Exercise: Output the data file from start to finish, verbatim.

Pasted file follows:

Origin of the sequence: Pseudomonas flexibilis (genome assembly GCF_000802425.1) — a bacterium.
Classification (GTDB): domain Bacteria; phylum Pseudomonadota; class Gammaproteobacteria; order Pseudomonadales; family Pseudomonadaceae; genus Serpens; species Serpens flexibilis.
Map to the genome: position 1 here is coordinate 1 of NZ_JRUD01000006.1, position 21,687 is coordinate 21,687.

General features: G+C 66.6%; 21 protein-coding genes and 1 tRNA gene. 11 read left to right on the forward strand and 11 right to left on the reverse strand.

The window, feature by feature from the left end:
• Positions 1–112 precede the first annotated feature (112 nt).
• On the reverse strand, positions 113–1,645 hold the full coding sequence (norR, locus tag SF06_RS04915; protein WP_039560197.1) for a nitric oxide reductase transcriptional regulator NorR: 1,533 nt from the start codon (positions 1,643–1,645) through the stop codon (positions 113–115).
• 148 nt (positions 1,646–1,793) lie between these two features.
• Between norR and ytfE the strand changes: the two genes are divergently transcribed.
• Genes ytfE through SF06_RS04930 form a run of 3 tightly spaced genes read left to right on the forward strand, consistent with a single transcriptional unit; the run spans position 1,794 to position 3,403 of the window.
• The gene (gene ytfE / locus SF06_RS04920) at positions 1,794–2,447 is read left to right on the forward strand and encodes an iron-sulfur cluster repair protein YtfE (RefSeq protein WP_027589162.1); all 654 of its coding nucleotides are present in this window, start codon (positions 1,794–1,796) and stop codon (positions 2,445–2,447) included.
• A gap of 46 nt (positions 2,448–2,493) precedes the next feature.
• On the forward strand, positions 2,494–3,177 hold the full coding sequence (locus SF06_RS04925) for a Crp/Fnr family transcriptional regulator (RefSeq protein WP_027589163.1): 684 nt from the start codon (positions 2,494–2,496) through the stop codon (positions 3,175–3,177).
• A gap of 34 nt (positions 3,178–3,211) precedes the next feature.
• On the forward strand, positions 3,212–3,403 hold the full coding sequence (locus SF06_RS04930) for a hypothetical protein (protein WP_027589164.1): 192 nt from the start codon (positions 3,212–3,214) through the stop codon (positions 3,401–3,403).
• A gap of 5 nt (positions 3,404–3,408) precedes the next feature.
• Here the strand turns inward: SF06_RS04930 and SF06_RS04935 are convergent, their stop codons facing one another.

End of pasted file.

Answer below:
Origin of the sequence: Pseudomonas flexibilis (genome assembly GCF_000802425.1) — a bacterium.
Classification (GTDB): domain Bacteria; phylum Pseudomonadota; class Gammaproteobacteria; order Pseudomonadales; family Pseudomonadaceae; genus Serpens; species Serpens flexibilis.
Map to the genome: position 1 here is coordinate 1 of NZ_JRUD01000006.1, position 21,687 is coordinate 21,687.

General features: G+C 66.6%; 21 protein-coding genes and 1 tRNA gene. 11 read left to right on the forward strand and 11 right to left on the reverse strand.

The window, feature by feature from the left end:
• Positions 1–112 precede the first annotated feature (112 nt).
• On the reverse strand, positions 113–1,645 hold the full coding sequence (norR, locus tag SF06_RS04915; protein WP_039560197.1) for a nitric oxide reductase transcriptional regulator NorR: 1,533 nt from the start codon (positions 1,643–1,645) through the stop codon (positions 113–115).
• 148 nt (positions 1,646–1,793) lie between these two features.
• Between norR and ytfE the strand changes: the two genes are divergently transcribed.
• Genes ytfE through SF06_RS04930 form a run of 3 tightly spaced genes read left to right on the forward strand, consistent with a single transcriptional unit; the run spans position 1,794 to position 3,403 of the window.
• The gene (gene ytfE / locus SF06_RS04920) at positions 1,794–2,447 is read left to right on the forward strand and encodes an iron-sulfur cluster repair protein YtfE (RefSeq protein WP_027589162.1); all 654 of its coding nucleotides are present in this window, start codon (positions 1,794–1,796) and stop codon (positions 2,445–2,447) included.
• A gap of 46 nt (positions 2,448–2,493) precedes the next feature.
• On the forward strand, positions 2,494–3,177 hold the full coding sequence (locus SF06_RS04925) for a Crp/Fnr family transcriptional regulator (RefSeq protein WP_027589163.1): 684 nt from the start codon (positions 2,494–2,496) through the stop codon (positions 3,175–3,177).
• A gap of 34 nt (positions 3,178–3,211) precedes the next feature.
• On the forward strand, positions 3,212–3,403 hold the full coding sequence (locus SF06_RS04930) for a hypothetical protein (protein WP_027589164.1): 192 nt from the start codon (positions 3,212–3,214) through the stop codon (positions 3,401–3,403).
• A gap of 5 nt (positions 3,404–3,408) precedes the next feature.
• Here the strand turns inward: SF06_RS04930 and SF06_RS04935 are convergent, their stop codons facing one another.